Wilde About Oscar


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Mark Twain

“If you tell the truth, you don’t have to remember anything.”
― Mark Twain

George Carlin

“The reason I talk to myself is because I’m the only one whose answers I accept.”

― George Carlin

Mark Twain

“A lie can travel half way around the world while the truth is putting on its shoes.”
― Mark Twain
Mark Twain

“Never tell the truth to people who are not worthy of it.”
― Mark Twain
Oscar Wilde

“The truth is rarely pure and never simple.”

― Oscar Wilde



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William Blake

“It is easier to forgive an enemy than to forgive a friend.”

― William Blake

David Levithan

“It was a mistake,” you said. But the cruel thing was, it felt like the mistake was mine, for trusting you.”
― David LevithanThe Lover’s Dictionary
Oscar Wilde

“Yet each man kills the thing he loves
By each let this be heard
Some do it with a bitter look
Some with a flattering word
The coward does it with a kiss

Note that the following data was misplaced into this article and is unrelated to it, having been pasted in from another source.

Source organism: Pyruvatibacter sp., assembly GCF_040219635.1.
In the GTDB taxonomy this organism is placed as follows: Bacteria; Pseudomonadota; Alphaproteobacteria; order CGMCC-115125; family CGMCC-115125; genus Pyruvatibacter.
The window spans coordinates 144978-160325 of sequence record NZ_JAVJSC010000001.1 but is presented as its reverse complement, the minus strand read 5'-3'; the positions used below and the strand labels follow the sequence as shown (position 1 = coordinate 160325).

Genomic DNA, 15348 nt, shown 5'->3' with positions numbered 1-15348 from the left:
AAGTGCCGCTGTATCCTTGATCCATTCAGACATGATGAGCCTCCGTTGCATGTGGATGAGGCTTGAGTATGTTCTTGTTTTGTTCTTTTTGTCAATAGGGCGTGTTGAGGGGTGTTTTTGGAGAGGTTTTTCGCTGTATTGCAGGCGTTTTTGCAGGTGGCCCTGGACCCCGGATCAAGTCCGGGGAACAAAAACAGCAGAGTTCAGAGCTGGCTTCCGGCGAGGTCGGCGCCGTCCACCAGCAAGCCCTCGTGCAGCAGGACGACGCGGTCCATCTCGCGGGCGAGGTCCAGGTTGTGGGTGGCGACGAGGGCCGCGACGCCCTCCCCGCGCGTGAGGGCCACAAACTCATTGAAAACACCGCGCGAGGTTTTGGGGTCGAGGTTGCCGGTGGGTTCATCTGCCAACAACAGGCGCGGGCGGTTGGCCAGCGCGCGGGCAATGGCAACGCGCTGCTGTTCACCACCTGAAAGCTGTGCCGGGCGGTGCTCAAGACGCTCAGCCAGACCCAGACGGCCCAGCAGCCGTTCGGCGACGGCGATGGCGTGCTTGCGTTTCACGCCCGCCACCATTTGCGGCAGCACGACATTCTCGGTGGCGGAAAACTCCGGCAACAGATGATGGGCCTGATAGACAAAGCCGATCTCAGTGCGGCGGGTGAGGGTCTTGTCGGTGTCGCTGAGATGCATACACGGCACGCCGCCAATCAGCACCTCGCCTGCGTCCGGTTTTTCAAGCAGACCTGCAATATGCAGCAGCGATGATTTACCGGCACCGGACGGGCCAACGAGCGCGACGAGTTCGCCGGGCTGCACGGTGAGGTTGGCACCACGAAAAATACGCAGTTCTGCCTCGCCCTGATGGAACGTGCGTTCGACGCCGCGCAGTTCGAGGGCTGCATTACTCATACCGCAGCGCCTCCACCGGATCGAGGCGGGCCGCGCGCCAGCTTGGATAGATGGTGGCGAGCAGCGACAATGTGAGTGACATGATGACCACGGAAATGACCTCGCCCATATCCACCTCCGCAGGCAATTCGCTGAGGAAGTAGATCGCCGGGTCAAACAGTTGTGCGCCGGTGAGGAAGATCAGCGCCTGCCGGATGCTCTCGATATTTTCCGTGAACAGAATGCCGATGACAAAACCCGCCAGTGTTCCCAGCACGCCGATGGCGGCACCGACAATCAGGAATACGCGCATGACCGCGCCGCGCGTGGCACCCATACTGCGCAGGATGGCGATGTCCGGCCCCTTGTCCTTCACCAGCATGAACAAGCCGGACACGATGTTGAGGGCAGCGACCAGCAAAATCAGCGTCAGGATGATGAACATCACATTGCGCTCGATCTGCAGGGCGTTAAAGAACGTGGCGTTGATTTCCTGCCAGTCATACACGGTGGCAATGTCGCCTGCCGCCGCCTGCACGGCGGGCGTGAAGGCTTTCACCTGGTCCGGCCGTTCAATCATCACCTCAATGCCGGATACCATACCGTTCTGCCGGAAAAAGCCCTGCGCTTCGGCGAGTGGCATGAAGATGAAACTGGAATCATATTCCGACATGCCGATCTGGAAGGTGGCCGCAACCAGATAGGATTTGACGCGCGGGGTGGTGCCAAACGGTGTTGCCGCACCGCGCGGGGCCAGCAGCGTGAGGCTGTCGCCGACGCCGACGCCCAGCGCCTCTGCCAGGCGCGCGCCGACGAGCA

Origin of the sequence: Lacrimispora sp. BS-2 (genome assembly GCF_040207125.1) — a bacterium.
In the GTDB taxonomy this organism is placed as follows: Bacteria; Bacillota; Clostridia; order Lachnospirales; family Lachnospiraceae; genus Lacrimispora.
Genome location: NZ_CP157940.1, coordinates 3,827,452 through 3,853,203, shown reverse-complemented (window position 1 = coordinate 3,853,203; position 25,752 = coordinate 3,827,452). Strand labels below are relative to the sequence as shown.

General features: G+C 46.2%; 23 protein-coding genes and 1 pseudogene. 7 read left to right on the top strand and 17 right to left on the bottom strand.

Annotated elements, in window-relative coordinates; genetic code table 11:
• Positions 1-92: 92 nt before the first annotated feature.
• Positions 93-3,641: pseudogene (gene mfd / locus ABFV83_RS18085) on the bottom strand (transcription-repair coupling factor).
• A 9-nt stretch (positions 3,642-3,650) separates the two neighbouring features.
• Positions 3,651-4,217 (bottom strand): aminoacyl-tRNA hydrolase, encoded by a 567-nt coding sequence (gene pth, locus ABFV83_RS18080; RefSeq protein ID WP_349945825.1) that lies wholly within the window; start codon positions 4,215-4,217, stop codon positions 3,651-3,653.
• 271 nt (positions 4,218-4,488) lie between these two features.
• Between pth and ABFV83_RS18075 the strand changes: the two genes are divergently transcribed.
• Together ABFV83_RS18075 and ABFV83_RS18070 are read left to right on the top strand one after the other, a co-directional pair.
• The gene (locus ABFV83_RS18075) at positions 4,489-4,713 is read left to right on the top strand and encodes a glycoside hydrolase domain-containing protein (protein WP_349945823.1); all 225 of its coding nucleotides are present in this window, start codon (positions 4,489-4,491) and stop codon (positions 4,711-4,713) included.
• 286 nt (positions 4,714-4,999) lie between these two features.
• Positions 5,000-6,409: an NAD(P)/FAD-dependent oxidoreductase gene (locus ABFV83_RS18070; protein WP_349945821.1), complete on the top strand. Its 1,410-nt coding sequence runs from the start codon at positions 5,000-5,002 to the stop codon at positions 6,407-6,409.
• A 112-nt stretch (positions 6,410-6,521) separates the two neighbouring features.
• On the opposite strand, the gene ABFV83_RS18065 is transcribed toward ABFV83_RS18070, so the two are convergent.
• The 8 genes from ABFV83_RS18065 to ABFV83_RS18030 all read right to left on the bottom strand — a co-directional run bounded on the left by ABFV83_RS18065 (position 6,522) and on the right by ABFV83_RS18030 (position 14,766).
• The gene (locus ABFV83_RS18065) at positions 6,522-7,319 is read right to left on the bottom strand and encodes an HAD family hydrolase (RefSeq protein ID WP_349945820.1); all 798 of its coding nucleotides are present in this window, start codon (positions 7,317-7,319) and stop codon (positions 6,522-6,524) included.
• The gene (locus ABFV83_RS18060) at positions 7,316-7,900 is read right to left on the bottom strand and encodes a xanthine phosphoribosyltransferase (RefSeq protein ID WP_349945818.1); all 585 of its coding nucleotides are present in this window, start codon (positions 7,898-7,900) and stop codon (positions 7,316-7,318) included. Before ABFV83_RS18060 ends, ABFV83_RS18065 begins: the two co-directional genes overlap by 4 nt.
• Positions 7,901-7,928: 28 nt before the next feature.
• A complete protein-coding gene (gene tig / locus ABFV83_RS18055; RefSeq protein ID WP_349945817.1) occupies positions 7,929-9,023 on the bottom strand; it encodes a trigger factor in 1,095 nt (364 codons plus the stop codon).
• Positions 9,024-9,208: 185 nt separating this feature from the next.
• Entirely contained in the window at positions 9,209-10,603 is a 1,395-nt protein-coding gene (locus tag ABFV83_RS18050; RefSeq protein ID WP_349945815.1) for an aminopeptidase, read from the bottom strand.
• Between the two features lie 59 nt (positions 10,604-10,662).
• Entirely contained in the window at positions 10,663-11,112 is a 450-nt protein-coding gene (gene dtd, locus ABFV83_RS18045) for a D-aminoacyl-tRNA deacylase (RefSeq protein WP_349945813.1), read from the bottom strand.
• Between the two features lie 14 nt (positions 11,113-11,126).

The brave man with a sword”
― Oscar WildeThe Ballad Of Reading Gaol


Historic Fiction (Hi Fi)

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Oscar Wilde

“Anybody can make history; only a great man can write it.”

― Oscar Wilde

David A. Lottes

“I decided to write the book I wanted to read”
― David A. LottesOuabache
Alexandre Dumas

“True, I have raped history, but it has produced some beautiful offspring.”

― Alexandre Dumas


Lauren Willig

“Whether I like it or not, most of my images of what various historical periods feel, smell, or sound like were acquired well before I set foot in any history class. They came from Margaret Mitchell, from Anya Seton, from M.M. Kaye, and a host of other authors, in their crackly plastic library bindings. Whether historians acknowledge it or not, scholarly history’s illegitimate cousin, the historical novel, plays a profound role in shaping widely held conceptions of historical realities.”
― Lauren Willig

Historic Fiction

Hi Fi

Vengeful Quote

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Vengeful Quote

Yet each man kills the thing he loves

By each let this be heard

Some do it with a bitter look

Some with a flattering word

The coward does it with a kiss

The brave man with a sword

Oscar Wilde